The landlords of Commodore Circle have submitted an eight-point plan to clean up Huntington Beach's most dilapidated street, but city officials have called it unacceptable and will ask them to try again.
In their "action plan" delivered to the city two weeks ago, the landlords agreed to work as a team to rehabilitate and maintain the 20 two-story apartment buildings if the city provided about $450,000 in federal grant money and additional "financial loan assistance of $200,000," and agreed to "black out . . . information to (the) news media until such time as an agreement is reached between the parties."
Moreover, nine of the 10 landlords of the crowded cul-de-sac asked the city for partial release of the grant money to hire an architect, an attorney and consultant "to assist in (the) implementation of the rehabilitation program" and to plan and pay for a relocation plan for the street's tenants, most of them poor Latinos and Vietnamese. Rents on the two- and three-bedroom units are upwards of $500 a month.
City officials contend that the property owners are, in effect, asking the city to take on the bulk of rehabilitation responsibility without significant commitment from the landlords.
Bothered by Plan
"The whole idea their plan seems to present is: 'City, give us the money, divide it up equally and thank you very much,' " said Richard Barnard, an assistant city administrator. "There's no participation by them financially. That bothers me a great deal."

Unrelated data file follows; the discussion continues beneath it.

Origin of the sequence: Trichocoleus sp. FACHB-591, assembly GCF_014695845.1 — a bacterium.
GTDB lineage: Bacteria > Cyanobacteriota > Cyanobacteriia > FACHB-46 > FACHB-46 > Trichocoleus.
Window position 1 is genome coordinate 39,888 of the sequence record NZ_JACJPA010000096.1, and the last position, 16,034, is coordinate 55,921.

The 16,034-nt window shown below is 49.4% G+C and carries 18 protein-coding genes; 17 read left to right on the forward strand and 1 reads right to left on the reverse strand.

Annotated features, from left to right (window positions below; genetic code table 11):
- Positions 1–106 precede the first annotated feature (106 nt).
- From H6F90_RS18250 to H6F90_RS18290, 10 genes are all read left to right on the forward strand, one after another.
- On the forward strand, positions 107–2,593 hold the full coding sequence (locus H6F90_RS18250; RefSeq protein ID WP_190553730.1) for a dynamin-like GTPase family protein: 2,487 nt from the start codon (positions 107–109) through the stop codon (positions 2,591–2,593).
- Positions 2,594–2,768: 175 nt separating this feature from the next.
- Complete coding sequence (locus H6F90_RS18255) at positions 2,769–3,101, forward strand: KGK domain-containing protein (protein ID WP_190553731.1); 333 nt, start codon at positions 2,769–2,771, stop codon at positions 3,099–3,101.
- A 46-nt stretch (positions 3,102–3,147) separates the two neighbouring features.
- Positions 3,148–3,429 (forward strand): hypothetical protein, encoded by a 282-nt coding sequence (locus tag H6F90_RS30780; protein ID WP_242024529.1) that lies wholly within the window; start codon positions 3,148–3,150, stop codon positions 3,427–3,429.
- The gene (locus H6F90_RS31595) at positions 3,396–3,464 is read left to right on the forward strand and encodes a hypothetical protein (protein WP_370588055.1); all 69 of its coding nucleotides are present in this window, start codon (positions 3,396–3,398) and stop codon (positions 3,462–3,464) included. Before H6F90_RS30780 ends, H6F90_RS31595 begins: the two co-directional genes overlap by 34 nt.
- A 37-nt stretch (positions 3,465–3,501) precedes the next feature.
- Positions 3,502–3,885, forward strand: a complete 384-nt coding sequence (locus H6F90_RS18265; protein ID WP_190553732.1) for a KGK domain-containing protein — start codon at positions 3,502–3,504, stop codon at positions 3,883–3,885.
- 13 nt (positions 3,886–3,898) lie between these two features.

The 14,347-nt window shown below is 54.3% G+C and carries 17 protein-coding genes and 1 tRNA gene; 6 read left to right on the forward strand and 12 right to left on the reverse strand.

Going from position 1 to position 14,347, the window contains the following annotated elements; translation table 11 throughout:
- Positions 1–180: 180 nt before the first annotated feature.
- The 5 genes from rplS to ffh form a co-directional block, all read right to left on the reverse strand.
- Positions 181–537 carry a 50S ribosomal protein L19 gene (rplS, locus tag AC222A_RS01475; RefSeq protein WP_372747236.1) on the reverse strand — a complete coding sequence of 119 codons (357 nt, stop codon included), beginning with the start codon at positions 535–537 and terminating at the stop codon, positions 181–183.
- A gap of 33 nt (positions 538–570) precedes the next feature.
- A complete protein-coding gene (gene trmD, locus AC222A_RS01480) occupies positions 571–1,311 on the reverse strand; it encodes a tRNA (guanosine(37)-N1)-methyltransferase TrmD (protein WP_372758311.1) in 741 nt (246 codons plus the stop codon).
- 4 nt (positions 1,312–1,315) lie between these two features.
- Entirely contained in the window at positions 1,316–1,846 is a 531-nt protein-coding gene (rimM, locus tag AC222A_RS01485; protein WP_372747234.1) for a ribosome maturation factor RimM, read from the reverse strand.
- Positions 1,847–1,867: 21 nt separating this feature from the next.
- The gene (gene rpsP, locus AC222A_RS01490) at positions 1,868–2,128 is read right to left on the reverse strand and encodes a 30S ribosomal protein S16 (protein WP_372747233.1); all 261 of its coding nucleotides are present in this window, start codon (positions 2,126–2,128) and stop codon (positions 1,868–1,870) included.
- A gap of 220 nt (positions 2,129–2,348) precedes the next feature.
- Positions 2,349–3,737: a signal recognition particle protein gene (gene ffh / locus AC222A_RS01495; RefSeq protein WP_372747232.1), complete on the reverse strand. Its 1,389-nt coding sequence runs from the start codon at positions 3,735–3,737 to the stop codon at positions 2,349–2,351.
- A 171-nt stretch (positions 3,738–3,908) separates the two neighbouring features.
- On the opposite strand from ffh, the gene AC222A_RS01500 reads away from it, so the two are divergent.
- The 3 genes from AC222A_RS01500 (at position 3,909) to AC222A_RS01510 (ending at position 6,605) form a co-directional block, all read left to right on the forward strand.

Barnard said Tuesday that the city will now give Commodore Circle landlords until Jan. 10 to correct dozens of "the most serious" health and building code violations and to resubmit "a workable" blueprint to breathe new life into what has become known as the worst street in the city of 180,000. Barnard said the city expects to mail a letter to the landlords outlining its objections on Friday. Carlos Negrete, a spokesman for the property owners, said he could not comment without seeing a copy of the city's letter.
Tug of War
Barnard's and other city officials' comments this week opened the latest chapter in what is quickly becoming a tug of war between the Commodore Circle landlords and a city that has had minimal success in cleaning up the area.
On Oct. 18, Huntington Beach officials gave Commodore Circle property owners 30 days to correct hundreds of violations, including rotted plumbing, corroded fixtures, and roach and mice infestations.
An unprecedented two-hour meeting with all the landlords or their representatives followed three weeks later, at which the owners agreed to cooperate among themselves and present a unified plan of action to the city by mid-December.
The city officials, in turn, said they would ease their enforcement efforts until the plan was submitted. In addition, the city earmarked $450,000 in U.S. Department of Housing and Community Development block grant funds to help rehabilitate the deteriorated apartment buildings.
Greater Contribution Sought
Charles P. Spencer, program manager for the city's housing and redevelopment office, said the city has every intention of using the grant for Commodore Circle, but wants to make sure the landlords are involved, too.
"We want to do everything we can out there to help out but not give the ship away," he said. "We want the landlords to make a vast contribution to the project.
"Whoever drafted this (the landlords' plan) wasn't thinking," he added, shaking his head.
As for the enforcement of the remaining health and building code violations, city officials said Tuesday that an inspector will return to Commodore Circle in the next 10 days to see if there has been any improvement since his initial inspection in October.